Male Fertility: Do’s & Don’ts
Aug 16, 2022 | By Heather Frame, BSN, RN
Have you ever noticed how much society spotlights women’s fertility when, in reality, women are only half the equation? Male fertility is often overlooked, especially at the beginning of a TTC (trying to conceive) journey.
Male fertility accounts for 33% of successful pregnancies – female fertility and unexplained fertility accounting for the other 66%. Without healthy sperm, the egg cannot be fertilized. With a global decline in male fertility, it’s now more important than ever to evaluate what can be done to improve sperm health. So how can we ensure sperm are as healthy as possible?
Do: Exercising creates healthy sperm
With obesity and sedentary lifestyles on the rise, men can increase their sperm health by engaging in 30 minutes of moderate physical activity daily. Male fertility can be optimized with a BMI (body mass index) of 18.5–24.9.
The type of exercise your partner is practicing can also impact their fertility.
- Walking or jogging
- Moderate strength training
- Non-contact sports
Activities to limit or avoid:
- Intense, long distance running
- High-contact sports
- Any exercise requiring tight, constricted clothing
Though exercise is beneficial to sperm health, over-exercising can be just as detrimental as not exercising at all. It is not recommended to engage in intense physical activity for more than an hour daily or include artificial hormones or steroids as part of your exercise routine.
Don’t: Your sperm prefers cooler temperatures
Testicles can easily get overheated without consideration.
Here are a list of things to avoid or limit to keep semen at an ideal temperature:
- Sitting for more than 2 consecutive hours
- Using a vehicle seat warmer
- Wearing tight, constrictive underwear or pants
- Using a sauna, jacuzzi, or taking a hot bath
- Resting a laptop or charging cell phone on your lap for an extended period of time
Do: A diet with fresh, whole foods can help male fertility
Nutrition is a critical component of reproductive health and fertility in both men and women.
Instead of following a fad diet that requires radical changes, keep it simple by focusing on eating whole, organic foods as often as possible. Organic foods can limit your exposure to pesticides, which have been linked to decreased male fertility.
Make a goal to consume:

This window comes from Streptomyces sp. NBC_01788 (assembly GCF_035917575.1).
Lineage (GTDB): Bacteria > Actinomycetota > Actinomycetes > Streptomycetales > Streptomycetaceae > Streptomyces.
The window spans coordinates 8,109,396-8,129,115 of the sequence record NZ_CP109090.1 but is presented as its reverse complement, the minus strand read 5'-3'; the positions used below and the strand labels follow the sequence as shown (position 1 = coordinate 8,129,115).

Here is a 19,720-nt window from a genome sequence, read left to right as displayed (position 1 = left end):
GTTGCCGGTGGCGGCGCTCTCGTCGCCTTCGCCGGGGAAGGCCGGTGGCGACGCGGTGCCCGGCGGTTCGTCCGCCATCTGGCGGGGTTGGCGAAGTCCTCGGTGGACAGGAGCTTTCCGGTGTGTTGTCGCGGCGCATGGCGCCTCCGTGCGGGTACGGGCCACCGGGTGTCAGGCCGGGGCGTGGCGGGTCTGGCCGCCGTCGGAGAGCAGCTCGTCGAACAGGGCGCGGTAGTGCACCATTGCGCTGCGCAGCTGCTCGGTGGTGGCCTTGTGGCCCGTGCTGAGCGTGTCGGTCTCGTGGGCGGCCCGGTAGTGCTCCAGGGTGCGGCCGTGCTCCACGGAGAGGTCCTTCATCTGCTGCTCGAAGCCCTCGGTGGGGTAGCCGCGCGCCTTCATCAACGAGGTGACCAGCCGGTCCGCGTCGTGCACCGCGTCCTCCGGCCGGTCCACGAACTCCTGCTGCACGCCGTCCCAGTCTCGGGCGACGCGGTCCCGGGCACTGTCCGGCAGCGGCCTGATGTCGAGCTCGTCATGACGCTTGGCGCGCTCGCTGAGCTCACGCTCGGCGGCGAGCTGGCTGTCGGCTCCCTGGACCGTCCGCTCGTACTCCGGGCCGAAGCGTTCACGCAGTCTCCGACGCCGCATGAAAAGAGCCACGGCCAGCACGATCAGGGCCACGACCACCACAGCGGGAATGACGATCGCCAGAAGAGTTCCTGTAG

- Fresh fruits and vegetables
- Lean proteins
- Unsaturated fats
- Complex carbohydrates
- Omega-3 fatty acids from wild caught fish
Multivitamin containing selenium and zinc
- Processed meats and red meat
- Fried foods
- Trans fats often found in processed foods
- Saturated fats
- Excess alcohol and caffeine
- Beverages packaged in BPA-plastic bottles
- Nicotine, any illicit drugs, or THC-containing substances
Don’t: A stressful environment is harmful to spermDecreasing stress has proven beneficial in boosting sperm health.
It’s important to remember to give yourself grace! As we know, not everything in life comes easily or without worry. Find a fun, sperm-friendly hobby that you enjoy such as golfing, reading, and perhaps the most fun one – having sex! Engaging in intercourse regularly has been proven to increase sperm quality while long periods of abstinence actually diminish sperm health.
Ready to make some changes?
In the midst of learning how to take charge of male fertility, it can also be helpful to ask your doctor about having a sperm test done. It is a simple, non-invasive test that shows the total amount of sperm per ejaculate (sperm count), the percentage of sperm that are mobile and immobile (motility), and the shape of the sperm (morphology). This analysis can be helpful in determining overall sperm health in addition to the recommendations here to help you get pregnant faster!
What you do today affects your fertility 2-3 months from now – it takes 70 days for a sperm to fully mature! Choose a few things to work on at a time and, most importantly, talk with your partner and support each other in the process. You’re in this together
Heather Frame is a compassionate Women's Health nurse. She specializes in obstetrics, postpartum, newborn care, and lactation counseling. She is committed to providing women the support they need to achieve pregnancy and thereafter. As a personal user of Premom, she can attest to how important charting your cycles is in conjunction with achieving pregnancy. She would love to help you navigate your fertility journey. Schedule a consultation with Nurse Heather right through your Premom app!